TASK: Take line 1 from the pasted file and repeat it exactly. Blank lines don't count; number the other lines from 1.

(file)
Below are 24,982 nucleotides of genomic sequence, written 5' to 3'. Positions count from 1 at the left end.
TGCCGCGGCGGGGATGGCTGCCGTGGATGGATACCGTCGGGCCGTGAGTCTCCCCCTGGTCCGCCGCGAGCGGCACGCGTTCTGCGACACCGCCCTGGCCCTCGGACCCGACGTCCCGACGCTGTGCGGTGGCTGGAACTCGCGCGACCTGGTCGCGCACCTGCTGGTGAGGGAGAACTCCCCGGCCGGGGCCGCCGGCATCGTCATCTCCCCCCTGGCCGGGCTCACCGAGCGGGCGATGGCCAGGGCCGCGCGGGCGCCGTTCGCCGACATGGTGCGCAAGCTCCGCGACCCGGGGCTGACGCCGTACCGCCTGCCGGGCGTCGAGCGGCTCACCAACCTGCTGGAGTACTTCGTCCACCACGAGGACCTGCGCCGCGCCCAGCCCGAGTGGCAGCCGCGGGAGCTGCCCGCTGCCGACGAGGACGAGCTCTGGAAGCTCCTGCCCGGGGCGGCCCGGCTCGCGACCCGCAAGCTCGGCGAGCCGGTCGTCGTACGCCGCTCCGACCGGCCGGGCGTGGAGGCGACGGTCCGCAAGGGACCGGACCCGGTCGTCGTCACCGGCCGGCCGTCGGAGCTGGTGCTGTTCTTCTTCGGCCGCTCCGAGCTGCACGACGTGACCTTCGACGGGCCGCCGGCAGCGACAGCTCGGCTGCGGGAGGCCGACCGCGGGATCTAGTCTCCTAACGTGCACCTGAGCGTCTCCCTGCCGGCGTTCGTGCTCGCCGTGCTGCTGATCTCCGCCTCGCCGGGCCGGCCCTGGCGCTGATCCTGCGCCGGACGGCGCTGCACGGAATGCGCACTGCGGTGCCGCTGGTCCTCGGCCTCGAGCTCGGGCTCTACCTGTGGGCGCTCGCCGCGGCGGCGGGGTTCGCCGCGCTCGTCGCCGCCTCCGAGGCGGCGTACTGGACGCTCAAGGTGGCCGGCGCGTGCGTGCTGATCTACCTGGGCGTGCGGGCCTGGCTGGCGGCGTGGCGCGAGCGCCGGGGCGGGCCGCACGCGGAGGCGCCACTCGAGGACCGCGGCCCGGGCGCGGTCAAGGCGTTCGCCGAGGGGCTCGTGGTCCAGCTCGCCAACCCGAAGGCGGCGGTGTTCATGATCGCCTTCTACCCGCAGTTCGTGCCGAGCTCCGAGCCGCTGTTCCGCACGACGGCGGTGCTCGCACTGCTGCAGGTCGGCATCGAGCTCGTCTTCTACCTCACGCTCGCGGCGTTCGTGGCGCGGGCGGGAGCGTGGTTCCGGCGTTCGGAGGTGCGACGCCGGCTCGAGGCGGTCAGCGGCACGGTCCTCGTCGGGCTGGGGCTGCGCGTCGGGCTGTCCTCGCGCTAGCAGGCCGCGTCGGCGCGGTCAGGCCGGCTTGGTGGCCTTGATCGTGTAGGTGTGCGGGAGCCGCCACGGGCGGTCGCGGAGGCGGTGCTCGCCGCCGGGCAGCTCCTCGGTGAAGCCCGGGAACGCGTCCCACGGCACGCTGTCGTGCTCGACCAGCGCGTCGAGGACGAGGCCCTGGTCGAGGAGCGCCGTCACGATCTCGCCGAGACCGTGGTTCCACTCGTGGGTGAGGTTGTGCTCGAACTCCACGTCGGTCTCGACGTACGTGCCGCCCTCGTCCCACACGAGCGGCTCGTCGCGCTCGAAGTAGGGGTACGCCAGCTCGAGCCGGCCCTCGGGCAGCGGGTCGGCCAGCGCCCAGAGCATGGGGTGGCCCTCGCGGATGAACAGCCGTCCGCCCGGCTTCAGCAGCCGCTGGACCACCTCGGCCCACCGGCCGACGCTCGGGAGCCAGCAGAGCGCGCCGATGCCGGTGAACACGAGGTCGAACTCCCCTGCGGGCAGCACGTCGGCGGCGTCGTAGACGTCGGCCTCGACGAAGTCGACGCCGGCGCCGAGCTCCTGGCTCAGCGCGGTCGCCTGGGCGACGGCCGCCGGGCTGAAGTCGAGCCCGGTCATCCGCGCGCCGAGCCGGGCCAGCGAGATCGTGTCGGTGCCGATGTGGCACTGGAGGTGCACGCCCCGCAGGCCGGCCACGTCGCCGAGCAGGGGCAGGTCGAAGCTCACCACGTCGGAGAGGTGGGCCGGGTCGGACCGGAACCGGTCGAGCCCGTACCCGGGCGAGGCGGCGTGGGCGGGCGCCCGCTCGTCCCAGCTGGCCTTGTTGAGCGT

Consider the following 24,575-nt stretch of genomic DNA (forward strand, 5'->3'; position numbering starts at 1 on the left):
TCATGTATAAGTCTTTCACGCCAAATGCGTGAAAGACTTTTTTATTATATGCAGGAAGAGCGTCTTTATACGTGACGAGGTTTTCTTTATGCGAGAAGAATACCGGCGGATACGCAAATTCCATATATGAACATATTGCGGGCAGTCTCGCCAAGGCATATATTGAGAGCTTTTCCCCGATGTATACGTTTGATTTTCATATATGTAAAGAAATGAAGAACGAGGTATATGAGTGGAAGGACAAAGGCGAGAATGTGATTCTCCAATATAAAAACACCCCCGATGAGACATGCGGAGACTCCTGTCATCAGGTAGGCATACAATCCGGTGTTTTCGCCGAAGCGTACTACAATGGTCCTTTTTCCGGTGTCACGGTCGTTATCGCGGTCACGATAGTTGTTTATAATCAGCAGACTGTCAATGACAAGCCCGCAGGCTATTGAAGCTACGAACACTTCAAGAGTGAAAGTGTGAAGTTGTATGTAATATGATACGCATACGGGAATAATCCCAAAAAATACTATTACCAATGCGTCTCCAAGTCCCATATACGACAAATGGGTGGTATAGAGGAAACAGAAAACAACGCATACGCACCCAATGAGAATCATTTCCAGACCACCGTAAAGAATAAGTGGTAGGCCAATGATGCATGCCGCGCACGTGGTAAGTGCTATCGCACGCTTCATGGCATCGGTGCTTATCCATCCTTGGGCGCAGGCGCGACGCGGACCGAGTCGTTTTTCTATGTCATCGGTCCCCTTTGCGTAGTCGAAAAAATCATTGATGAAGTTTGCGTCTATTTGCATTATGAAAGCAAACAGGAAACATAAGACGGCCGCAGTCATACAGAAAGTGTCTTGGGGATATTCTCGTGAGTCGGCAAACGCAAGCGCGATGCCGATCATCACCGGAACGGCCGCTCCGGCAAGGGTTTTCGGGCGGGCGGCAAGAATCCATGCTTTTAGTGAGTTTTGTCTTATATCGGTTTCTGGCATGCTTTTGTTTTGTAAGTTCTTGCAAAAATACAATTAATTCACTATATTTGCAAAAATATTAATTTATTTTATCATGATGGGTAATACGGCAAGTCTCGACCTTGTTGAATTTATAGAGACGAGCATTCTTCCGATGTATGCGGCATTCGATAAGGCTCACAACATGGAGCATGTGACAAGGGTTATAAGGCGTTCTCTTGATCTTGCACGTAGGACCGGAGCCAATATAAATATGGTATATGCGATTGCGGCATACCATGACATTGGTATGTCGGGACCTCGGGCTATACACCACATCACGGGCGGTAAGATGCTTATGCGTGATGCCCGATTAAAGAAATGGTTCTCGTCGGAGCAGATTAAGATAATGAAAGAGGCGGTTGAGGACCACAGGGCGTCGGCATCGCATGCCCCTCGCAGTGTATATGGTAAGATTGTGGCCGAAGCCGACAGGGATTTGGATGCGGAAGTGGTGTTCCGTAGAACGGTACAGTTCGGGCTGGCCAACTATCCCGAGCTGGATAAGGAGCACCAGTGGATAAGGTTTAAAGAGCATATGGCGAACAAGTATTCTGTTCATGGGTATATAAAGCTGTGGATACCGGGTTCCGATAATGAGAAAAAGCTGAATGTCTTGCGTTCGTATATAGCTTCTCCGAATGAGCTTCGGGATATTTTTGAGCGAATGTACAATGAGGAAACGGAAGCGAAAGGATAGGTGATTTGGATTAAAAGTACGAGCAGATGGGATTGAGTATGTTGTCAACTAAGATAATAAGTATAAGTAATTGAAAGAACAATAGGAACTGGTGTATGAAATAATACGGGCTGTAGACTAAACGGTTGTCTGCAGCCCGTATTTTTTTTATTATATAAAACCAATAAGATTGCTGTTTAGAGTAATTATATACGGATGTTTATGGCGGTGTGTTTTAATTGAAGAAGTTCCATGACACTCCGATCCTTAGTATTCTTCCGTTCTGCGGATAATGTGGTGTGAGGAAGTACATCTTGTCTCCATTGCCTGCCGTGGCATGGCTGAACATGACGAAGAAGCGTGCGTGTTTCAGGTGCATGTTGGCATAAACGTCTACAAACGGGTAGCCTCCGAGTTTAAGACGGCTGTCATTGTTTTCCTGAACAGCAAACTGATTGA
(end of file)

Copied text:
Below are 24,982 nucleotides of genomic sequence, written 5' to 3'. Positions count from 1 at the left end.